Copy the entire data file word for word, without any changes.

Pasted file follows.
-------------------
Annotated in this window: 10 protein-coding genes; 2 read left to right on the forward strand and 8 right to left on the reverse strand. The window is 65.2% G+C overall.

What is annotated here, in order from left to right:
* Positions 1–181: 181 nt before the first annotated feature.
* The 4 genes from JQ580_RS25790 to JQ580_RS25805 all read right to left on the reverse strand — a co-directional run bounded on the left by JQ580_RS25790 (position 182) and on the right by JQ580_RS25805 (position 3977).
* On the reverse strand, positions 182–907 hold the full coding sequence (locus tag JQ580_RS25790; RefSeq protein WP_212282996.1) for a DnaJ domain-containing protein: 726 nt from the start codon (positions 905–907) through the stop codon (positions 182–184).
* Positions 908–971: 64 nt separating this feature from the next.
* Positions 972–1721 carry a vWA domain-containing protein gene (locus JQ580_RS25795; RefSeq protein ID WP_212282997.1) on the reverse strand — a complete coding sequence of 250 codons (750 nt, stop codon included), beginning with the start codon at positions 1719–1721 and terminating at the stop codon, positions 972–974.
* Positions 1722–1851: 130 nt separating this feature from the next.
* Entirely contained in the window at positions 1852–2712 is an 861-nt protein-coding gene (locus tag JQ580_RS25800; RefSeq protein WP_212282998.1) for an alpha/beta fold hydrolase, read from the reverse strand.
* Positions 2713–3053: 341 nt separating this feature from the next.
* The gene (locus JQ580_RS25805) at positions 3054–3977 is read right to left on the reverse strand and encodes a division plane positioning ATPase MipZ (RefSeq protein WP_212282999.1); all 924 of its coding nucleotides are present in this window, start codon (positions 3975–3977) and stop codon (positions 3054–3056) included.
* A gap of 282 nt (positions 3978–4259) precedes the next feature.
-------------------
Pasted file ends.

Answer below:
Annotated in this window: 10 protein-coding genes; 2 read left to right on the forward strand and 8 right to left on the reverse strand. The window is 65.2% G+C overall.

What is annotated here, in order from left to right:
* Positions 1–181: 181 nt before the first annotated feature.
* The 4 genes from JQ580_RS25790 to JQ580_RS25805 all read right to left on the reverse strand — a co-directional run bounded on the left by JQ580_RS25790 (position 182) and on the right by JQ580_RS25805 (position 3977).
* On the reverse strand, positions 182–907 hold the full coding sequence (locus tag JQ580_RS25790; RefSeq protein WP_212282996.1) for a DnaJ domain-containing protein: 726 nt from the start codon (positions 905–907) through the stop codon (positions 182–184).
* Positions 908–971: 64 nt separating this feature from the next.
* Positions 972–1721 carry a vWA domain-containing protein gene (locus JQ580_RS25795; RefSeq protein ID WP_212282997.1) on the reverse strand — a complete coding sequence of 250 codons (750 nt, stop codon included), beginning with the start codon at positions 1719–1721 and terminating at the stop codon, positions 972–974.
* Positions 1722–1851: 130 nt separating this feature from the next.
* Entirely contained in the window at positions 1852–2712 is an 861-nt protein-coding gene (locus tag JQ580_RS25800; RefSeq protein WP_212282998.1) for an alpha/beta fold hydrolase, read from the reverse strand.
* Positions 2713–3053: 341 nt separating this feature from the next.
* The gene (locus JQ580_RS25805) at positions 3054–3977 is read right to left on the reverse strand and encodes a division plane positioning ATPase MipZ (RefSeq protein WP_212282999.1); all 924 of its coding nucleotides are present in this window, start codon (positions 3975–3977) and stop codon (positions 3054–3056) included.
* A gap of 282 nt (positions 3978–4259) precedes the next feature.